Dubnyk pitches 28-save shutout; St. Louis heads to Minnesota for a Game 5
ST. LOUIS -- The Blues said all the right things, they knew what was coming.
Yet somehow, with another chance -- on home ice -- to close out a postseason series, St. Louis failed to accomplish their feat, and now have to head back on the road with another opportunity against an opponent that picked up some life.
|(St. Louis Blues photo)|
Blues left wing Jaden Schwartz (17) is stopped on a backhand attempt by
WIld goalie Devan Dubnyk, who blacked the Blues on 28 saves in Game 4.
Devan Dubnyk made 28 saves, and goals by Charlie Coyle and Martin Hanzal were enough for the Minnesota Wild to defeat the Blues 2-0 on Wednesday in Game 4 of the Western Conference First Round series before 19,791 at Scottrade Center.
The Blues, who lead the best-of-7 series 3-1, now head back to a building they won Games 1 and 2, back to Xcel Energy Center for Game 5 on Saturday (2 p.m.; NBC, KMOX 1120-AM) with another chance to close a series out.
Last season, the Blues needed three tries to close out the Chicago Blackhawks in the first round and two tries against the Dallas Stars in the second round before closing both series out in seven games.
And knowing the Wild, which had its backs against the wall, would come out and try to throw every punch at the Blues, they didn't have the necessary answers. Minnesota outshot the Blues 11-4, who looked a step slow and were hemmed in their zone.
"They're a good team, they came at us, I think we weathered it decently," Blues forward Alexander Steen said. "We make a couple mistakes and it ends up in the back of our net. They're defensively good and solid and we had some chances in the second half of the game but didn't solve Dubnyk tonight. We'll regroup, get recharged and ready for the next one."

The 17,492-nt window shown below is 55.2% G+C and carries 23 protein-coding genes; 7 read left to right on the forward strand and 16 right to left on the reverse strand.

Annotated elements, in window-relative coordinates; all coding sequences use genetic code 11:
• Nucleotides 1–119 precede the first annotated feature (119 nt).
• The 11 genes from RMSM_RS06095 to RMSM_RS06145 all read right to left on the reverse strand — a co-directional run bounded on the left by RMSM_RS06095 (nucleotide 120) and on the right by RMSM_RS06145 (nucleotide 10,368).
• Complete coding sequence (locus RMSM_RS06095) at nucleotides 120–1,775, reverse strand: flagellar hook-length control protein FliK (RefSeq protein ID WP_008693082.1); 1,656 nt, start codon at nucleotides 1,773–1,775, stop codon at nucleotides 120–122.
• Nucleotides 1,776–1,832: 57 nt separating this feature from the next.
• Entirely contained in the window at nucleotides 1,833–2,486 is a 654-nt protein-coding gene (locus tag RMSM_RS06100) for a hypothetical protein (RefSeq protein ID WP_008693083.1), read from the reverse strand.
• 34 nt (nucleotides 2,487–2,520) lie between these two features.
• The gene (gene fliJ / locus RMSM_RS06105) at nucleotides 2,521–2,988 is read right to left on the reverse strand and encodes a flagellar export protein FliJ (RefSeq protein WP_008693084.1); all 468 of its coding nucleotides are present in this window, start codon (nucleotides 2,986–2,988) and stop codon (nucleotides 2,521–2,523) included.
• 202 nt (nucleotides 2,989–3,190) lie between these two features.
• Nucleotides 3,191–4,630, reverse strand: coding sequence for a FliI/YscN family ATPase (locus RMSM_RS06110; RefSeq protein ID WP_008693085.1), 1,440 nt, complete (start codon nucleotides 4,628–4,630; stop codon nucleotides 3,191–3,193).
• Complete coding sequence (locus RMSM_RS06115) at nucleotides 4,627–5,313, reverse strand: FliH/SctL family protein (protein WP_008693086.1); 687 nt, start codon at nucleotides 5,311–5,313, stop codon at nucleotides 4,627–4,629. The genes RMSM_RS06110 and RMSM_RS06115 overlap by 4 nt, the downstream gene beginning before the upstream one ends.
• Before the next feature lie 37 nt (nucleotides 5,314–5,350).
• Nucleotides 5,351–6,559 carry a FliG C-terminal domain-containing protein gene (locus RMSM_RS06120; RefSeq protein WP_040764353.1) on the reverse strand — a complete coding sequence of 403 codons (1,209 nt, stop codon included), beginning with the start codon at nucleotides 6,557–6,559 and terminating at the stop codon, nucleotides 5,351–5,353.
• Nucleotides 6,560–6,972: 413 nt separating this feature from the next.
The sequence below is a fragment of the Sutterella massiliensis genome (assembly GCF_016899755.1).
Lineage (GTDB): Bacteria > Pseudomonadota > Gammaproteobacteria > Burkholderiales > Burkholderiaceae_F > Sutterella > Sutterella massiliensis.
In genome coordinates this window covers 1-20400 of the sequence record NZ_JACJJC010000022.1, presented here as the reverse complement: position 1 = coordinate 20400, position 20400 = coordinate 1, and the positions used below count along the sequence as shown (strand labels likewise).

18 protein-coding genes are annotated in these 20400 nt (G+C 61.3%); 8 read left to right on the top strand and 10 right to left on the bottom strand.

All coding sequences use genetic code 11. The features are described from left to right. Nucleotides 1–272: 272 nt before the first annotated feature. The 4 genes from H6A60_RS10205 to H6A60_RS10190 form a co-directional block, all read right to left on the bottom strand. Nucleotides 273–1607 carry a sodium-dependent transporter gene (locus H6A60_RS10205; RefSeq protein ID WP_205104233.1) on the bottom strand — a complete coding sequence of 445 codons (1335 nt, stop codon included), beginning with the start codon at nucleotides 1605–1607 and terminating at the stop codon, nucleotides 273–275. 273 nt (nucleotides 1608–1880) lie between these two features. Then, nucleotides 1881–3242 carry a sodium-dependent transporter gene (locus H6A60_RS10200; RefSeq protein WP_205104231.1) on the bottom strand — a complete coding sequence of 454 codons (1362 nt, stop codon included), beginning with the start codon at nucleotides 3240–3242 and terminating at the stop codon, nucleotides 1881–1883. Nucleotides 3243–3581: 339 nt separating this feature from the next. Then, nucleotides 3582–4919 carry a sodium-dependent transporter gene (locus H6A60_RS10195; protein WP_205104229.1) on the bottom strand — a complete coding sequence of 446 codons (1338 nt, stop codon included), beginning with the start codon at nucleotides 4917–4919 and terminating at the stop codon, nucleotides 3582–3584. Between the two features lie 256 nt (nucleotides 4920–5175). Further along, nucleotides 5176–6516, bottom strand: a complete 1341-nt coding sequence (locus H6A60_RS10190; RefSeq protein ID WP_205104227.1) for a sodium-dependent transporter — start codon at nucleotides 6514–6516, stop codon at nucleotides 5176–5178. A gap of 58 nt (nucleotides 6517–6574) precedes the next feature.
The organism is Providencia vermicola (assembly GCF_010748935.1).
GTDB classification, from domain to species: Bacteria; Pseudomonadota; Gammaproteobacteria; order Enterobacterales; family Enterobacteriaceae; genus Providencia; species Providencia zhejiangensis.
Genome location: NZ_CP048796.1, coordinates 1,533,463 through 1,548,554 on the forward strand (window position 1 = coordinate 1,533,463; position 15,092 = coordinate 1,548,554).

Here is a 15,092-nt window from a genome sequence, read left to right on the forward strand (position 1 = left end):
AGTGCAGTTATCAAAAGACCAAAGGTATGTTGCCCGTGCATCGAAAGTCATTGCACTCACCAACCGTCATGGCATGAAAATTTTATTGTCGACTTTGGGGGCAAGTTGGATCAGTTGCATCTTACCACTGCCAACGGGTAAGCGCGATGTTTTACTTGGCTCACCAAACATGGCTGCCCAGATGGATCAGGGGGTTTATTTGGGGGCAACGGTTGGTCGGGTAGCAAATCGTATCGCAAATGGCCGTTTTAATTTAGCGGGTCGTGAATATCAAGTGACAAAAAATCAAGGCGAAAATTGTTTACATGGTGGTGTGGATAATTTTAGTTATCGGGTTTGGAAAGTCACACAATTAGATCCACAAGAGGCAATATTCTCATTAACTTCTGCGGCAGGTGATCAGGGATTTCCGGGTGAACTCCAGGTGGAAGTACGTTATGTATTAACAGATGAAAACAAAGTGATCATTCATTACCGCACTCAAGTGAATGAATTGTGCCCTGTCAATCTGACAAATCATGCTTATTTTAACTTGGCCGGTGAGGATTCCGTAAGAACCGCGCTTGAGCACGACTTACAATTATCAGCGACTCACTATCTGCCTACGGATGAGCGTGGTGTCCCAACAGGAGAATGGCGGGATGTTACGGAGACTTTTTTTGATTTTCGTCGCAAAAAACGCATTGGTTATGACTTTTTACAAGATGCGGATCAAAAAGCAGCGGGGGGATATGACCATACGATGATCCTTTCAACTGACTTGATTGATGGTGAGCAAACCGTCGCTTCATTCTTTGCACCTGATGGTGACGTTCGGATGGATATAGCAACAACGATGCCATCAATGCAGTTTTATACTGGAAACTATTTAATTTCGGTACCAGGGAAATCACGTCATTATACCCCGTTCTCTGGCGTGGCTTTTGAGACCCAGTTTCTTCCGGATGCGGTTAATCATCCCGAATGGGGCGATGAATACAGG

"Obviously whether it's lack of desperation or nerves, we were on our heels," Blues coach Mike Yeo said. "We let them dictate and not a good recipe."
"We just came out slow, I thought we were a little casual to start the game," Blues defenseman Alex Pietrangelo said. "They were taking advantage of that in the first. We got the pressure on them in the third."
Jake Allen made 26 saves for the Blues.
"It took a little bit for us to get going," Allen said. "They obviously came out hard and played a really good 40 minutes, they played a pretty solid defensive third period. We had a really good push in the third and it was a little too late."
The Wild played much of the first period in the Blues' zone and had opportunities at Allen, but the Blues goalie was sharp again.
But the Wild took advantage of a tremendous break on Coyle's goal when Allen went behind the net to play the puck, threw it off the wall where Coyle was there to intercept it and slung it into an empty side at 16 minutes, 50 seconds of the first to make it 1-0, the Wild's first lead of the series in 214:38.
The Blues thought the play was going to be whistled as an icing, and Allen and defenseman Robert Bortuzzo were there near the puck, and when Allen whipped it from behind his net off the side boards, Coyle intercepted it.